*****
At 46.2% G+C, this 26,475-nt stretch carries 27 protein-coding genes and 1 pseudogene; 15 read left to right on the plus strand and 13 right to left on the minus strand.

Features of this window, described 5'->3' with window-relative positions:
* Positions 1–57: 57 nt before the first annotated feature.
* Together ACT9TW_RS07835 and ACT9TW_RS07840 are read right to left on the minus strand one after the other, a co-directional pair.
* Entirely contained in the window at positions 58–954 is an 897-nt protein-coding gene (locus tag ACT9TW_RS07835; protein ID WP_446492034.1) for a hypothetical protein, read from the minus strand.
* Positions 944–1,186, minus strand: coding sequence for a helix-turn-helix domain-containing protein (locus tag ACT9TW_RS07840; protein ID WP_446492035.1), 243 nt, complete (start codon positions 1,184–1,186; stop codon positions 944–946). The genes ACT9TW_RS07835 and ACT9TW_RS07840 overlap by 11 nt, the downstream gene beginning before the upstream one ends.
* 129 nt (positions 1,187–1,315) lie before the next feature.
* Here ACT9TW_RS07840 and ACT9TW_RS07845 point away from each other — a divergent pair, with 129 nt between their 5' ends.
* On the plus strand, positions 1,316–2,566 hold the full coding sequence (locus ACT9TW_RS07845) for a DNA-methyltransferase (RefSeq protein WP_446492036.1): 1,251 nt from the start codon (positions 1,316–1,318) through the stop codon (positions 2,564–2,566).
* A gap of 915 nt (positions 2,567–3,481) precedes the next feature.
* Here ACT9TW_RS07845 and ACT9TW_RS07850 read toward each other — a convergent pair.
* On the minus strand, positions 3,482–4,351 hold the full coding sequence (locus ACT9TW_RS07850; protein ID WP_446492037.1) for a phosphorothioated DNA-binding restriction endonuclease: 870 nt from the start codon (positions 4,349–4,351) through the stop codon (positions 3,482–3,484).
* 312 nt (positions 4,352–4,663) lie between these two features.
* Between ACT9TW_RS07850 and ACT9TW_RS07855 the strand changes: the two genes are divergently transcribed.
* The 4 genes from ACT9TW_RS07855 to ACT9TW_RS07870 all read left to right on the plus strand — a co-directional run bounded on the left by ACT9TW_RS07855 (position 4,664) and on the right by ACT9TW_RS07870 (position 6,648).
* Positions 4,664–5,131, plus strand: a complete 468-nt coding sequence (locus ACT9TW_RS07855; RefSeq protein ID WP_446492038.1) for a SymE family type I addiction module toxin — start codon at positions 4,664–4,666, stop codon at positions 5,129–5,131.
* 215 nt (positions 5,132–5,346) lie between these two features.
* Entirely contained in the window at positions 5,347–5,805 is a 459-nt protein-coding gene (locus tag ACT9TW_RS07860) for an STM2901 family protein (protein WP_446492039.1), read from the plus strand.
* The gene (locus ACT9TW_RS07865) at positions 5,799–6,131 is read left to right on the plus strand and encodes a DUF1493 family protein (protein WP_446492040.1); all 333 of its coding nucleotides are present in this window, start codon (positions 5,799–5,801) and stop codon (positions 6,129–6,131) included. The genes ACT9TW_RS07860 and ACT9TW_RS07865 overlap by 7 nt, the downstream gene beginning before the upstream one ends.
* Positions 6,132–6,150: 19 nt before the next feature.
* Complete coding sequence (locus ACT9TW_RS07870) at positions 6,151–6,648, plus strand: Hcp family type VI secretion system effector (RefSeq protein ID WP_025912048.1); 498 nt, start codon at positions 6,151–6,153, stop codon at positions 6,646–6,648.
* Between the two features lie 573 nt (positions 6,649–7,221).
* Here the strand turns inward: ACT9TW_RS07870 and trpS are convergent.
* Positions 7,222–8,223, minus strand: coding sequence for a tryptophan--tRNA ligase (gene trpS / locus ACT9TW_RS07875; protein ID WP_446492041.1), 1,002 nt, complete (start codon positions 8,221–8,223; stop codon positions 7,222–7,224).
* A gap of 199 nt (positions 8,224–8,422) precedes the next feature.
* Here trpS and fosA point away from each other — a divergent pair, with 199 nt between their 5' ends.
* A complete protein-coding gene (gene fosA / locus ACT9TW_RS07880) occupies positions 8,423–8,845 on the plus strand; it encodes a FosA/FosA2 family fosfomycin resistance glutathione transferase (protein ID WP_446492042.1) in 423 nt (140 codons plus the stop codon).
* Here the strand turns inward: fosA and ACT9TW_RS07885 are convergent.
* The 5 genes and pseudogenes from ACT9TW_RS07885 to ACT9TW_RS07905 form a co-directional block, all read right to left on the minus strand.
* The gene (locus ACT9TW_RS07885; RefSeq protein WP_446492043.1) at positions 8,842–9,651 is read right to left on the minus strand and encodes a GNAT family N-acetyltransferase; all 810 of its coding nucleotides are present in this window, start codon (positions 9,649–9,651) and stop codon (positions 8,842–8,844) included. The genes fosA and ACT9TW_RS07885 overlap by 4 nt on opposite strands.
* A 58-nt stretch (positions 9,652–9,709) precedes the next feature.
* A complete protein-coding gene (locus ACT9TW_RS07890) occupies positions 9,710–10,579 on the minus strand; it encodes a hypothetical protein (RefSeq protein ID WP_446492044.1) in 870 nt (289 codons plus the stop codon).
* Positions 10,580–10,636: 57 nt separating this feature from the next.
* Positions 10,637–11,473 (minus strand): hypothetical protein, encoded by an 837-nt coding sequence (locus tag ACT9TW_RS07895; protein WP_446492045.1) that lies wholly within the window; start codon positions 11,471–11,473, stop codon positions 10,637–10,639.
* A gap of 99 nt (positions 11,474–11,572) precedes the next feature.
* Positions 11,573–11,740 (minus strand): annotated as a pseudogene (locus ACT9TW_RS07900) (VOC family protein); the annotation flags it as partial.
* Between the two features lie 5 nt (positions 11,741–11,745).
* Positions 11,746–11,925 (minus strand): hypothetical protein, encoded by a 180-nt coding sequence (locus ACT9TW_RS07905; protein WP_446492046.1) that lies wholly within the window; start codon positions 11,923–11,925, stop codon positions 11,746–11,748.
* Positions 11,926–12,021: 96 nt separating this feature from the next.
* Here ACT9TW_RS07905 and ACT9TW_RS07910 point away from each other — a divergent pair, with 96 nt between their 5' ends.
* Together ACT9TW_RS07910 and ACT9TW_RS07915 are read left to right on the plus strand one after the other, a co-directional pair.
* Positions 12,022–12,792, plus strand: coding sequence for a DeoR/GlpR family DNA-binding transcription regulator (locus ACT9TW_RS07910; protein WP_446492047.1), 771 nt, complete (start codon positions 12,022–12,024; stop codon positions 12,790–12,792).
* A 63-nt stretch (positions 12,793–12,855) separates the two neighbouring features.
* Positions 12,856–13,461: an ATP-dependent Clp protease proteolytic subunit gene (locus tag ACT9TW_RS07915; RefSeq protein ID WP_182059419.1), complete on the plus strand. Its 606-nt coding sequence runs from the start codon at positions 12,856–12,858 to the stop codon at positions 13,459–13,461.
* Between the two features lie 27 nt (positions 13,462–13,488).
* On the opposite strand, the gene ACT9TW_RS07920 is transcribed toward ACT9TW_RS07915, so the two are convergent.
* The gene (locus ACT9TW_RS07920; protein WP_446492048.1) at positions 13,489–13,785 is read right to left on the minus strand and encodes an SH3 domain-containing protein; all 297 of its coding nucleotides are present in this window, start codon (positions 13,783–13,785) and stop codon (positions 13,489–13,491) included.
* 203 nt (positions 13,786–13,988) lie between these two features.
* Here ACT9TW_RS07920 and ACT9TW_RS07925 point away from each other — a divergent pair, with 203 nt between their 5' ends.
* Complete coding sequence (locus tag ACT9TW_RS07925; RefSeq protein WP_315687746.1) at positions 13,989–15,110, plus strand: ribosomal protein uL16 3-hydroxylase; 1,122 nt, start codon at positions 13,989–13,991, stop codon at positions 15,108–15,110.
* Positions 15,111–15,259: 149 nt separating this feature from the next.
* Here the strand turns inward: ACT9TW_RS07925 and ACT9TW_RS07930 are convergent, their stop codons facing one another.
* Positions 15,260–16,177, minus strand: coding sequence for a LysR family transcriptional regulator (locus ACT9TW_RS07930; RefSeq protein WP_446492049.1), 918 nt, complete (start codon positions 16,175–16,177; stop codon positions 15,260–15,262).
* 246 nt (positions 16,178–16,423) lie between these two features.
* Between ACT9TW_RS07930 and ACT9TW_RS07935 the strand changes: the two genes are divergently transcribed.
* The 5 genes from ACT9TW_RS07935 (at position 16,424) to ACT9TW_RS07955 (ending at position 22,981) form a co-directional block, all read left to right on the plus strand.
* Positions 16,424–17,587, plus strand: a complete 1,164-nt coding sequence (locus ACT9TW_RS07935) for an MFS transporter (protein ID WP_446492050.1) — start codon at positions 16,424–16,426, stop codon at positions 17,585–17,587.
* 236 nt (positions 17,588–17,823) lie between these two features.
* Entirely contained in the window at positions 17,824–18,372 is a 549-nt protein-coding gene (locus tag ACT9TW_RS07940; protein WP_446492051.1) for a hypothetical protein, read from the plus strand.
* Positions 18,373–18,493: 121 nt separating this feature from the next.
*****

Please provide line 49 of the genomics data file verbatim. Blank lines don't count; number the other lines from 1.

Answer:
* Here ACT9TW_RS07920 and ACT9TW_RS07925 point away from each other — a divergent pair, with 203 nt between their 5' ends.